On June 26th, 1997, the book publishing world was forever changed with the publication of Harry Potter and the Philosopher’s Stone. The series restructured the industry for publishing children’s books, with the New York Times even creating a brand-new children’s bestsellers list because of the popularity of the series.
The popularity of Harry Potter impacted not only publishing, but the lives of readers. Much of the millennial generation grew up waiting for the next Harry Potter book, anticipating the next movie, discussing fan theories online, and writing fanfiction. An extensive online community was created for the series—a community transformed by the fictional world Rowling created.
The Science of Harry Potter
Many scientific studies have been conducted on the benefits of reading the Harry Potter series. The main conclusion: reading Harry Potter makes you a better person. Studies show that reading Harry Potter:
Harry Potter fans are also less likely to support Trump, drawing parallels between him and Voldemort; JK Rowling herself even said that Trump is worse that Voldemort. Given how intolerant Trump is of minority groups, this isn’t surprising, especially since Harry Potter is also shown to make readers more accepting of those that are different from them. Though the series itself is often criticized for its lack of diversity, Harry still befriends and fights for creatures and wizards oppressed by the rest of wizarding society, like Dobby and Professor Lupin.
In addition to tolerance, readers of the Harry Potter series are also more likely to be more sympathetic; throughout the series, Harry is shown to be kind to those that might not be considered his equals. For example, after Dobby’s death, Griphook the goblin is surprised that Harry would physically dig a grave for Dobby instead of using magic, because house elves are considered so much lower than wizards. These actions resonate with readers, making them want to be more like the characters they idolize in the books.
Hermione Granger, the brains behind all of Harry’s plans, is one of the most idolized characters from the book. A few years ago, fans even made a video, parodying Hermione Granger as the main character of the series. As Tanya Parker points out in her article, “Hermione, SPEW, & The Activism of the Potterverse,” Hermione often suffers abuse because of her blood status yet still actively fights for equality and justice in the wizarding world. It’s Hermione, not Harry, who constantly questions the prejudices that exist in their society, and it’s Hermione that attempts to do something about it, even if it isn’t quite the right way to go about it (like freeing all the House Elves without consulting what they want). Valuing Hermione for her intelligence and activism instead of her appearance makes her a strong role model for young women readers; it shows them that they can also make a difference and be valued for their intelligence, despite what society leads them to believe.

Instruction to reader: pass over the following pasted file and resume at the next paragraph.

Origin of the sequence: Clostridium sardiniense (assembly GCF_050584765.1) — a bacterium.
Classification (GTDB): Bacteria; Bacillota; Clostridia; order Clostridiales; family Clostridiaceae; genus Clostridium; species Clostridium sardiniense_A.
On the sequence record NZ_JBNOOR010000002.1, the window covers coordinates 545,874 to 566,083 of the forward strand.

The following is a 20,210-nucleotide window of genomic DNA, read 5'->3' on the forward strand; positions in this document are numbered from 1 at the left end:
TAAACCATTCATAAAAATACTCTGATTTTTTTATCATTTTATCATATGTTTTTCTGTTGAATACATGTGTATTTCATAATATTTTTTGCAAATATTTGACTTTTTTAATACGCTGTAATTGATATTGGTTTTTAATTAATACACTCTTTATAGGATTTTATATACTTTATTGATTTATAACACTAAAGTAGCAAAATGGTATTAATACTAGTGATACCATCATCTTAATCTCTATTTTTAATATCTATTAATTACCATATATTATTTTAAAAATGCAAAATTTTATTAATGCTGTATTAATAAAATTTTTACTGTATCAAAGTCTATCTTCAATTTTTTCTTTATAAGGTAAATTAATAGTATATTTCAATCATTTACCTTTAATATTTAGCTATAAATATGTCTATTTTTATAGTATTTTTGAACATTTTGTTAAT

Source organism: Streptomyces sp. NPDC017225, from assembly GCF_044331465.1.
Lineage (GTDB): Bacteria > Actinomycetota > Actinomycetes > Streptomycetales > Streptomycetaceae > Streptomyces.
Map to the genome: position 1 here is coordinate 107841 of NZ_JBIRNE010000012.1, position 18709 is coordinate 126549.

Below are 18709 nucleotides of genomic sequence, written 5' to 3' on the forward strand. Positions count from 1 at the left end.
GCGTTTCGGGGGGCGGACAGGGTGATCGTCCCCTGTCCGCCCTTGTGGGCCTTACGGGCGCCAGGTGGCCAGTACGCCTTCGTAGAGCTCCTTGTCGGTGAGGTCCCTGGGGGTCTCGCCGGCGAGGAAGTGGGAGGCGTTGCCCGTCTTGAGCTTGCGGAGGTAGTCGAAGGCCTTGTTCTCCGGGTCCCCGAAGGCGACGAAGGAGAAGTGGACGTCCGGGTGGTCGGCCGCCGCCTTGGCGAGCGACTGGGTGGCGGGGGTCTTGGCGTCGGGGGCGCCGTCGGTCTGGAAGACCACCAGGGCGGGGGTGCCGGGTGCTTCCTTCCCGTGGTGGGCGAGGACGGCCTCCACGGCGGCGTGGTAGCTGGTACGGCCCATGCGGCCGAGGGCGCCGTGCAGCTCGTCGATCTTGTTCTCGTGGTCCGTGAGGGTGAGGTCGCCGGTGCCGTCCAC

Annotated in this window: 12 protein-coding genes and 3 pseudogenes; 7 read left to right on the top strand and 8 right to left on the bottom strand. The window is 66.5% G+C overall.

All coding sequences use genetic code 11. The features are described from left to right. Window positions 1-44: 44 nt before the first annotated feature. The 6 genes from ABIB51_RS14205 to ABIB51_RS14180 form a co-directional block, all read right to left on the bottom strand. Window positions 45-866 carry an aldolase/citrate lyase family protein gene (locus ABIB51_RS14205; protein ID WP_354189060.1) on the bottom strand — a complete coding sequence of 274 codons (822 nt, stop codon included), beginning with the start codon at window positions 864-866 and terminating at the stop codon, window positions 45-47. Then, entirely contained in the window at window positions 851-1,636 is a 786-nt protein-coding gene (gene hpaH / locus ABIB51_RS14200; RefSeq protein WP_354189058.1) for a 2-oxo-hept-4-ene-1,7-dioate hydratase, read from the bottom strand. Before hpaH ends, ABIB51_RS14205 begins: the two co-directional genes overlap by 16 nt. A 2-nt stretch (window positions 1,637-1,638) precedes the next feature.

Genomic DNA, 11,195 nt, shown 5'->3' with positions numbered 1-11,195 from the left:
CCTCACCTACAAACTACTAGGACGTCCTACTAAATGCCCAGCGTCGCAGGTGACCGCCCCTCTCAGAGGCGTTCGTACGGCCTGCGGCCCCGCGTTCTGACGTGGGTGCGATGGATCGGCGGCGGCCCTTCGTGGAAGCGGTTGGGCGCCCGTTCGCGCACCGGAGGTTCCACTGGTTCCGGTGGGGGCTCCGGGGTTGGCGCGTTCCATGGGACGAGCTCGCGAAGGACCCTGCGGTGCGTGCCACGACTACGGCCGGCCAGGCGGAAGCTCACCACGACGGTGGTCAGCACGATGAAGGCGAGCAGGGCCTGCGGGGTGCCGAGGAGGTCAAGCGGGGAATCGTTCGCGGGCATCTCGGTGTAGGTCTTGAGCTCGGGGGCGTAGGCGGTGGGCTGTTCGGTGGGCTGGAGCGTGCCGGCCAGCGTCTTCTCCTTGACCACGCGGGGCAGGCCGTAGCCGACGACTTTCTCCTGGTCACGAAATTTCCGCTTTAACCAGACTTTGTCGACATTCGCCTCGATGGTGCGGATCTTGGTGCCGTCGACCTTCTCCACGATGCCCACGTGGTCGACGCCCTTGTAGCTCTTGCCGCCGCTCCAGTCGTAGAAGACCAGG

Given the way that reading Harry Potter makes you a better person, it’s no surprise that it inspires activism in its readers. The books have long been tied to activism; JK Rowling includes many metaphors about real-life activism, and the characters themselves are working against a tyrannical leader, Voldemort. The characters easily become a real-life inspiration for fans to be active in their own communities; there are even studies showing that the series has inspired the millennial generation to think more politically and become more active in politics, fighting their own real-world Voldemorts, like Vladimir Putin, Steve Bannon, and other oppressive world leaders.
Some fans were so inspired by the series that they created an organization to bring together other fans who wanted to make a change in the world: the Harry Potter Alliance. The Harry Potter Alliance was originally founded in 2005 by Andrew Slack to bring attention to human rights violations in Sudan. The organization quickly gained momentum, and now has chapters in countries all over the world.
Since their founding in 2005, the Harry Potter Alliance has achieved many things to decrease world suck:
- They engaged over 400,000 fans in convincing Warner Brothers to change their chocolate sourcing to Fair Trade Chocolate.
- They raised over $123,000 for Partners in Health and sent 5 cargo planes of supplies to Haiti after the catastrophic earthquake in 2010.
- They donated over 250,000 books to children need across the world as a part of their Accio Books Campaign.
Now, the HPA has expanded their organization to include other fandoms, like Pokemon, Marvel, and Avatar, to create campaigns to make the world a better place. Through the activism of the characters in the series, fans of all kinds have been inspired to make a difference in their own worlds, rather than just use the series as a means of escape.
Through the internet, fans are able to band together to make a difference now more than ever. In the series, Harry isn’t able to defeat Voldemort on his own; it is only with the help of his friends and mentors that he is able to defeat the Dark Lord. Harry, Hermione, and Ron show fans how they can be involved and make a difference in their own community through relying on one another and staying active. They might inspire things like:
- Creating awareness of the oppression of minority groups, like Hermione does with SPEW.
- Donate books to a charity, as reading creates awareness and empathy.
- Join a community and fight against oppression together, like Dumbledore’s Army.
The Importance of Harry Potter
There’s no denying that Harry Potter has made a profound impact on society, and reached a larger level of influence than any other book series for young readers to date. The activism seen in the series is coming to life as fans fear the oppression resulting from the current political climate. Harry Potter is inspiring fans to be the change they see in the series.